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Cal-Vet Bonds: A Good Deal

State program for farms, housing has a fine track record

October 09, 1996

Military veterans deserve a break in peacetime. By supporting Proposition 206, the Veterans Bond Act of 1996, voters have an opportunity to continue helping Californians who have risked their lives in war to buy a farm or a home, at no cost to taxpayers.

Proposition 206 would establish a $400-million bond issue to bolster the Cal-Vet program, which since 1921 has provided low-interest loans on advantageous terms to help veterans with property purchases. The Cal-Vet program buys farms and homes and then resells them to veterans.

Veterans' payments cover all the costs resulting from the sale of bonds, including interest estimated at $300 million in this case, plus the costs of operating the program. There is also a federal VA home loan program, but the California program is a direct contract for purchase; the federal program is simply a loan guarantee. The state plan is also self-liquidating, while the federal one relies on other lenders.

Those who oppose the measure argue that even though the program has always been financially self-supporting, the California real estate market has changed and foreclosures are running at an all-time high. Opponents are afraid that the veterans may default on their loans, leaving taxpayers to foot the bill.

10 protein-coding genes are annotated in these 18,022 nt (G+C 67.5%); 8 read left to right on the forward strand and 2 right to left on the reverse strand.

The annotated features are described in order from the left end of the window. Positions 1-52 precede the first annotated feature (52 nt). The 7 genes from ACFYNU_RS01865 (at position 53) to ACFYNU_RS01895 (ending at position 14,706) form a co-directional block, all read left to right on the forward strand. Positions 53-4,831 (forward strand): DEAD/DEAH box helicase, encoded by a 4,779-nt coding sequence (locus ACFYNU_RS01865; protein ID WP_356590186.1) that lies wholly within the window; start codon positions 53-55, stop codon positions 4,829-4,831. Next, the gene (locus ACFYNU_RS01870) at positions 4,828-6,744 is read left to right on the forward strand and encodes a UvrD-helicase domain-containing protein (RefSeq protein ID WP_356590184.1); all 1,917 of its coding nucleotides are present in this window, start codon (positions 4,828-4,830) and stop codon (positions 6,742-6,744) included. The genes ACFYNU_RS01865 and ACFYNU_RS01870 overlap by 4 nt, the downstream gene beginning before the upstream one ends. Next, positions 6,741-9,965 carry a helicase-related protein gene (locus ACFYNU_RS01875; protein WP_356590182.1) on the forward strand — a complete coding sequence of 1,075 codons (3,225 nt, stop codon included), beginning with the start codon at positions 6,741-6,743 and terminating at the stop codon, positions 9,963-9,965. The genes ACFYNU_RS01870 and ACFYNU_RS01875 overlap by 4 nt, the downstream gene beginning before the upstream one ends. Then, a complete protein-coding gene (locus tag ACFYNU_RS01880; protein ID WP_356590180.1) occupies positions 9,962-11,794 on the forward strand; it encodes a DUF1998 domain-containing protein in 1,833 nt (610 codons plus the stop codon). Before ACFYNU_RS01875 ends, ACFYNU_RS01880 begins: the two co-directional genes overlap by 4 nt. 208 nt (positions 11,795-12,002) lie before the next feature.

They have no real basis for fear, however. In the program's 75 years of operation, more than 405,000 California veterans have financed their farms and homes through this program, in good times and times far worse than now. The record of peacetime repayment has been excellent.

California voters have in the past approved a total of $7.5 billion in general obligation bond sales to finance these veteran purchases. If Proposition 206 is approved, it will enable at least 2,000 additional veterans to receive loans that will be paid off over a 25-year period. Proposition 206 was passed by the Legislature without a single opposing vote. November's voters should do likewise.

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